April 12, 2017

ICYMI: InDepthNH: Hassan Bill Would Help The North Country By Giving Young Entrepreneurs A Break

WASHINGTON – Yesterday, InDepthNH covered Senator Maggie Hassan’s visit to the Women’s Rural Entrepreneurship Network in Bethlehem, where she discussed her first bill, the Reigniting Opportunity for Innovators (ROI) Act, with women entrepreneurs. Senator Hassan also spoke about the ROI Act with students and entrepreneurs at the UNH Entrepreneurship Center in Durham and innovative business leaders at Conway Tech Village.

Click here for the full story or see below for excerpts:

InDepthNH: Hassan Bill Would Help The North Country By Giving Young Entrepreneurs A Break

By Chris Jensen

BETHLEHEM – Kirsten Silfvenius of Colebrook liked Sen. Maggie Hassan’s idea: help the economy by providing a little fiscal relief for people who want a start a business, but are stymied by student loans.

Silfvenius is trying to get a marketing business going to help other entrepreneurs in the North Country.

And that’s not made any easier because she is still paying off a student loan (think the price of a car) after graduating from Smith College.

“This is 100 percent up my alley and exactly what I would be looking for,” she said Tuesday during a roundtable discussion at the Women’s Rural Entrepreneurial Network (WREN) in Bethlehem.

The discussion centered on Hassan’s first bill: The Reigniting Opportunity for Innovators (ROI) Act of 2017.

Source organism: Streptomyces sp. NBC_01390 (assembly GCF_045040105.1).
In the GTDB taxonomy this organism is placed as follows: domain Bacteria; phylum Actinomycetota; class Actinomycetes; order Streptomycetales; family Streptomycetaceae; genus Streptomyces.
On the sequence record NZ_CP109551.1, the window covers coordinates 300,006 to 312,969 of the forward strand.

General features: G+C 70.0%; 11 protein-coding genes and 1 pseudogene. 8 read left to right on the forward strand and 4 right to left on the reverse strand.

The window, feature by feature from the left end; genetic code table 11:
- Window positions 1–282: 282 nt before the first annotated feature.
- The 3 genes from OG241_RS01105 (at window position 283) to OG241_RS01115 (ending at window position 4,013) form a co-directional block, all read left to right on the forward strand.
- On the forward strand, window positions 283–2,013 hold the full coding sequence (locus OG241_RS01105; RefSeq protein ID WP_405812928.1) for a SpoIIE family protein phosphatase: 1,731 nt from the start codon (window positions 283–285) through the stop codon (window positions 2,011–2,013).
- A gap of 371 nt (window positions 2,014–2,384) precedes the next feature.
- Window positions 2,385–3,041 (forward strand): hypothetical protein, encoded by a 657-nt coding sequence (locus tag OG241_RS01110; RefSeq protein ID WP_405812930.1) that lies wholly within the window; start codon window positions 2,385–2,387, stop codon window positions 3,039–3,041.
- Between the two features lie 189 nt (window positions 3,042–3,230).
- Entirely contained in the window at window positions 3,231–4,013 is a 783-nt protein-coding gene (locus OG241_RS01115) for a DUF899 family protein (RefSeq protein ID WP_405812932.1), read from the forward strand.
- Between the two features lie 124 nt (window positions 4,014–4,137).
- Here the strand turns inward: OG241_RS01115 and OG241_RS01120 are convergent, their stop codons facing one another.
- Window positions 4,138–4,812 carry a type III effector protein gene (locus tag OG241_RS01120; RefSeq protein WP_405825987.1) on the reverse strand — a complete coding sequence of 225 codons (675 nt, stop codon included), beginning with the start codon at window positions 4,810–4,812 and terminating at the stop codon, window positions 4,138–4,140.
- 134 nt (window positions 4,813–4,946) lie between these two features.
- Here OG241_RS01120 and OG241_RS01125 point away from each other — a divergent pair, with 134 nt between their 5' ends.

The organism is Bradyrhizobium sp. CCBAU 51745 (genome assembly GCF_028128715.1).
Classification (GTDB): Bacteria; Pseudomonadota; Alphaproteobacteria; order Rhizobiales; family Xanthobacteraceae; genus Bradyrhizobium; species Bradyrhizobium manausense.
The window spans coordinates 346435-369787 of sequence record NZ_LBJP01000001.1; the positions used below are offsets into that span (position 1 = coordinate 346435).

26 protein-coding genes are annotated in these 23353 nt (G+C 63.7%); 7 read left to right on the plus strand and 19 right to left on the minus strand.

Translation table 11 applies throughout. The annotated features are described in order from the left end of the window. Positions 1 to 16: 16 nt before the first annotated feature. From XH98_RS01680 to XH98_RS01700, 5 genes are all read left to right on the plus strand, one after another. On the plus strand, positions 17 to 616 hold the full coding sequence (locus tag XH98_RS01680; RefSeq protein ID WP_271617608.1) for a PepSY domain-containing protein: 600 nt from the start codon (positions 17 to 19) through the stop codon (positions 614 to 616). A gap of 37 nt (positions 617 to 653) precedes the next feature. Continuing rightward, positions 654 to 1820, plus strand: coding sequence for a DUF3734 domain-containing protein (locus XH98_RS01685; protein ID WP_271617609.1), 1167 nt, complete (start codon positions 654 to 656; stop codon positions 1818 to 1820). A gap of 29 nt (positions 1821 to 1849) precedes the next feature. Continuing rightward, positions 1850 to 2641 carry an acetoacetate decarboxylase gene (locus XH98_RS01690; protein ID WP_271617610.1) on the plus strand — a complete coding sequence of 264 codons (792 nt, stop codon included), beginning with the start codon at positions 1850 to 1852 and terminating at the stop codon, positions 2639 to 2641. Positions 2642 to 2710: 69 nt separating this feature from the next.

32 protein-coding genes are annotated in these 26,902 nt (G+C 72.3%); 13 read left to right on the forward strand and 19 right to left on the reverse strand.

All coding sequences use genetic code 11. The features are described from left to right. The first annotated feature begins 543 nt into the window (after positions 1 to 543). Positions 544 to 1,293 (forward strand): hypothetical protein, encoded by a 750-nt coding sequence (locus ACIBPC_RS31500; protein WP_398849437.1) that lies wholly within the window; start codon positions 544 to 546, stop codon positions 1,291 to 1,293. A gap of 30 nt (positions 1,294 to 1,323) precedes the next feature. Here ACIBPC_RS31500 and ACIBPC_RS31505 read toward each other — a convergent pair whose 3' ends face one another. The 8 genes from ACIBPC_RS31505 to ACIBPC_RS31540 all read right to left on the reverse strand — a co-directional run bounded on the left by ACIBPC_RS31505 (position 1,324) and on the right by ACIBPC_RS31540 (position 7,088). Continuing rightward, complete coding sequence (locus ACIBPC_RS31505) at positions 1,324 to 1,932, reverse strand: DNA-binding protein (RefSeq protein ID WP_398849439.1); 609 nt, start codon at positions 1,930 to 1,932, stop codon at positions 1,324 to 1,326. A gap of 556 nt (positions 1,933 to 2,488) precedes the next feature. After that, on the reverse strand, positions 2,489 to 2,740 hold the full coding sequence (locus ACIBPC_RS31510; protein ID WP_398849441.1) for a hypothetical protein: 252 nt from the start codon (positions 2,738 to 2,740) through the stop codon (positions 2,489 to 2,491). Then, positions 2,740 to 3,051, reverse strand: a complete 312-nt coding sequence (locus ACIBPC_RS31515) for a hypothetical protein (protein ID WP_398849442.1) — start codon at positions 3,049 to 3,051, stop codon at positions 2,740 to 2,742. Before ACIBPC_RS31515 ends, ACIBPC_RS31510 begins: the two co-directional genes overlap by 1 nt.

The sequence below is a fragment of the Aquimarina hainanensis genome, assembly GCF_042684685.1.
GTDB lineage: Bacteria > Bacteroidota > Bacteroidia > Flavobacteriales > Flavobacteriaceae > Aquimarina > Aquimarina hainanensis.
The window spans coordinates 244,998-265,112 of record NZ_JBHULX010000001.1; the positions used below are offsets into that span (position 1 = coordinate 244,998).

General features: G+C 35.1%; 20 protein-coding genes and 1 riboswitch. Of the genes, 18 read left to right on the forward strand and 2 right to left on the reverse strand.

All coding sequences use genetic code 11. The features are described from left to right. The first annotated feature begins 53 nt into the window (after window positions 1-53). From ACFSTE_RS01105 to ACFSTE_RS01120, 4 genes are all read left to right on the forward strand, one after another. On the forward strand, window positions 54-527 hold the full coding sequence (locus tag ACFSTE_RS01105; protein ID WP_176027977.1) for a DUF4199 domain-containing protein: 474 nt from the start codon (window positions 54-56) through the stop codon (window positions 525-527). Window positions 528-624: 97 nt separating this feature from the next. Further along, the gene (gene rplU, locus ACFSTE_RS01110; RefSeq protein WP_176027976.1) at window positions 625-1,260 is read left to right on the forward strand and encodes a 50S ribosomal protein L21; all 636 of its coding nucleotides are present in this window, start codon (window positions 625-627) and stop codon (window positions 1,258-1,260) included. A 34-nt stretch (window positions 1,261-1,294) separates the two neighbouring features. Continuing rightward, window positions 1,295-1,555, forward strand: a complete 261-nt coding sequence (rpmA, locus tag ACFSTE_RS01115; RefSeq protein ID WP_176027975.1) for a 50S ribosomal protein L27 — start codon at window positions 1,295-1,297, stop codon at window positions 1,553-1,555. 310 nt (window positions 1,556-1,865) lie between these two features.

Hassan, a Democrat and former governor, said it’s aimed at improving the economy by helping enthusiastic young entrepreneurs start businesses.

“The cost of getting a small business off the ground is really significant,” Hassan said. “And, so, when you have student debt on top of that it really increases the challenge.”

The bill would allow federal student loan payments (including interest) to be deferred for up to three years while launching a small business. It would be available to the founders of the business as well as full-time employees.

In an economically distressed area, the founder and employees would be eligible to have as much as $20,000 forgiven.

… “What this bill calls for is if you want to qualify for the student loan debt relief you have to go to the Small Business Development Center, you have to have a five-year plan and they have to certify that it is an achievable, likely-to-succeed plan,” Hassan said.

It’s sad to think of a generation of people not being able to start a business and that’s a clear problem for the economy, said Elizabeth Penney, WREN’S executive director.

The bill might encourage young people to stay – or attract newcomers – because it would allow them to create a job that they would enjoy, said Jessica Bunker of the Littleton Area Chamber of Commerce.

… There’s also, Silfvenius said, a bigger issue in the North Country that the bill would address: attracting and keeping young people “who want to have lives of meaning in communities that are important to them, this would take one more barrier out of the way.”

Hassan said despite the headlines about strife in Congress there are legislators willing to work together on issues of shared interest. And, she thinks this effort to help the economy is one of them.